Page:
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  • This project was supported by Grant No. 2006-WT-AX-K052 awarded by the Office on Violence Against Women,

    U.S. Department of Justice. The opinions, findings, conclusions, and recommendations expressed in this

    publication are those of the author(s) and do not necessarily reflect the views of the Department of Justice,

    Office on Violence Against Women.

    The content of this publication may be reprinted with the following acknowledgement:

    This material was reprinted, with permission, from the National Sexual Violence Resource Center’s publication

    entitled Sustainability 101: Fostering Collaboration between SANE Program Coordinators and Medical Directors.

    This guide is also available by visiting

    © National Sexual Violence Resource Center 2009. All rights reserved.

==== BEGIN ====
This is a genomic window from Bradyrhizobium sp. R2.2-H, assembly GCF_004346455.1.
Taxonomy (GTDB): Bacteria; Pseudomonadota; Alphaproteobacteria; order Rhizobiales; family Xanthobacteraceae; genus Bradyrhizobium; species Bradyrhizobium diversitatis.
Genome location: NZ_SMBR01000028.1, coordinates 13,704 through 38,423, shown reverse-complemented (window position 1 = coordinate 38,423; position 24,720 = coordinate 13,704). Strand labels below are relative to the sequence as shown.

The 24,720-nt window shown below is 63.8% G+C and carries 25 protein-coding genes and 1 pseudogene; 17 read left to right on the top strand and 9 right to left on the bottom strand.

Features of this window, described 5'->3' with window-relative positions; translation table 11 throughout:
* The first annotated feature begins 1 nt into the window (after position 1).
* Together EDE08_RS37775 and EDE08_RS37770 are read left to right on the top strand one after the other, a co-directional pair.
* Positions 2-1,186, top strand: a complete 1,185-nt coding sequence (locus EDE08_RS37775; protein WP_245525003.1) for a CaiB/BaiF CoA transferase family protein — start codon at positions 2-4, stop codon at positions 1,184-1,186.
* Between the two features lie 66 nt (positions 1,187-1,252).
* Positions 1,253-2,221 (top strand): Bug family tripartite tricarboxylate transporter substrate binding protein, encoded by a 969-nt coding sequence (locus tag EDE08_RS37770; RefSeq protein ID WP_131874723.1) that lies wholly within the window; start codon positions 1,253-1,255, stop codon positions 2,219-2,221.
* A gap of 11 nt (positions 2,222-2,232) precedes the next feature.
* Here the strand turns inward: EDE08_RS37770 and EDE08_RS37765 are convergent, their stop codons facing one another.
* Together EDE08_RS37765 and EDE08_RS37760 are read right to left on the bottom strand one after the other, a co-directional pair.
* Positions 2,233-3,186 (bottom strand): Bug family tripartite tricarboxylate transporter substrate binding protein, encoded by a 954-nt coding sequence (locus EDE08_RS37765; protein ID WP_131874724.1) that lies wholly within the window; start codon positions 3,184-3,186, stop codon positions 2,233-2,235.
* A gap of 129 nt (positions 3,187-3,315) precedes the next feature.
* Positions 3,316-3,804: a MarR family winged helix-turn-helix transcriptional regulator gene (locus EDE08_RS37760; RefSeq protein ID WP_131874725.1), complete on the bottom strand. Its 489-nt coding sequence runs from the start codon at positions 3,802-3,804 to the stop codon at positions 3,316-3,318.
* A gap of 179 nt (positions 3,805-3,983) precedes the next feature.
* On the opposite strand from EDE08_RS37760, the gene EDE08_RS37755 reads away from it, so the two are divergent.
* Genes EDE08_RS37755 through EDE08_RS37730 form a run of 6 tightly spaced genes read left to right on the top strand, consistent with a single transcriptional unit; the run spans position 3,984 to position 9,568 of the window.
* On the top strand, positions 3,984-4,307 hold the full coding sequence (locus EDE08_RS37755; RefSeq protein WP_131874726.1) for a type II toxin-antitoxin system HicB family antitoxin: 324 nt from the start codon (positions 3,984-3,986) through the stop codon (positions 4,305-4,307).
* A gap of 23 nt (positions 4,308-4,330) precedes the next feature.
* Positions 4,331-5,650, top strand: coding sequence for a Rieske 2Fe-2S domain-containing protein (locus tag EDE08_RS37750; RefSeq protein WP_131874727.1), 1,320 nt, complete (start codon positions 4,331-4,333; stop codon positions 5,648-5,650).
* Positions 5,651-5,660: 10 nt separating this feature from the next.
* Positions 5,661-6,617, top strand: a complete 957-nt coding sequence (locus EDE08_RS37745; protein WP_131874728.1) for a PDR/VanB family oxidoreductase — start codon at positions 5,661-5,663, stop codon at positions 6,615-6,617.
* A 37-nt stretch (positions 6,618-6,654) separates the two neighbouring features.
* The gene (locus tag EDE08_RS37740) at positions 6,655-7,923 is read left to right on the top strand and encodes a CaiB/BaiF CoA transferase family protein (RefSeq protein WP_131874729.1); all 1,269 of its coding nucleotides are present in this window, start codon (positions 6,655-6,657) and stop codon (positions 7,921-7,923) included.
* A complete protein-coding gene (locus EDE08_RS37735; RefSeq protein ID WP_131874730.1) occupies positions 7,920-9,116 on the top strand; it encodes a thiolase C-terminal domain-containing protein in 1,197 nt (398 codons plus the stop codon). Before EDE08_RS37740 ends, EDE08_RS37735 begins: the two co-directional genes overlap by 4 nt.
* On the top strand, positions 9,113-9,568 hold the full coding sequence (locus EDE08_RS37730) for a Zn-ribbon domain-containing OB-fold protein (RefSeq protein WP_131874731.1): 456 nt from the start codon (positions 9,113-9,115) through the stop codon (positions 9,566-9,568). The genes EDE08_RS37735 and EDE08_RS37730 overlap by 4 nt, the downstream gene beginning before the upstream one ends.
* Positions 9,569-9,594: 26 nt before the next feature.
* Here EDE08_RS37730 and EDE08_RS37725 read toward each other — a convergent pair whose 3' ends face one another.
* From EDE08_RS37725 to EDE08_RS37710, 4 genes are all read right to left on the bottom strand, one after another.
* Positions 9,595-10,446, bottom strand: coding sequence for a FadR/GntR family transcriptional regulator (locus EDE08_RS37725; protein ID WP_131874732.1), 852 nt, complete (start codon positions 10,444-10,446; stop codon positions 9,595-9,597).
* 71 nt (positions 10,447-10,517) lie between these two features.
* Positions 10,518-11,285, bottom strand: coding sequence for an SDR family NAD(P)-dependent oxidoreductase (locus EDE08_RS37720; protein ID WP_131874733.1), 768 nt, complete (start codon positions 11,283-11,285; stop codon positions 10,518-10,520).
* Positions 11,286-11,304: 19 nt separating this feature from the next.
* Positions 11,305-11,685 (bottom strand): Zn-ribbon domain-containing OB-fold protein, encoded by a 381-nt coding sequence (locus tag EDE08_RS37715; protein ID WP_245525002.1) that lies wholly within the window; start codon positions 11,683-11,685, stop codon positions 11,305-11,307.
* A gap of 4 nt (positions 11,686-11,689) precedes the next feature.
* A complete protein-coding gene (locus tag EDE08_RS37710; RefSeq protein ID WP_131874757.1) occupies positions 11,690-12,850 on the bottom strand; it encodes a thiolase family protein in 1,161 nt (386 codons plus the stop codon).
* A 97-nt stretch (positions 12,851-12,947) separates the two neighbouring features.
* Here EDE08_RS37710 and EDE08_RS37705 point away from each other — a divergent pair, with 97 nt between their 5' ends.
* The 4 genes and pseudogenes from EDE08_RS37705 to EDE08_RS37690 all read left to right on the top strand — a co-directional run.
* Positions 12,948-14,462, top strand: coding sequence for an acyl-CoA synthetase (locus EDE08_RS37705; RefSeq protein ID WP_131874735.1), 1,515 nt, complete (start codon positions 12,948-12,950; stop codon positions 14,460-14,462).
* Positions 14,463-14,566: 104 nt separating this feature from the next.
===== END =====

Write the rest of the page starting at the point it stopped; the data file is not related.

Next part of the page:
• Fostering Collaboration Between SANE Program Coordinators and Medical Directors | 1

    Sustainability 101 Fostering Collaboration Between SANE Program

    Coordinators and Medical Directors

    Jamie Ferrell , Dr. Sally Henin Awad, Jenifer Markowitz

    Collaboration occurs when multidisciplinary providers commit to share resources and coordinate or respond to sexual violence as a team. Collaboration brings previously separated entities into a new structure, with a new identity defined by a common mission. (National Sexual Violence Resource Center, 2009)

    The relationship between a medical director

    and a Sexual Assault Nurse Examiner (SANE)

    program coordinator is like any relationship.

    There may be times of camaraderie and

    times of discord; how those highs and lows

    are weathered can increase the strength of

    the bond or cause it to crumble.

    Striking a congenial and effective balance

    between forensic nursing practitioners and

    medical directors is possible with thoughtful

    cultivation. Patients are the beneficiaries of

    SANE programs, and their care is enhanced

    by a productive relationship with medical

    directors. We talk about collaboration when

    referring to Sexual Assault Response Teams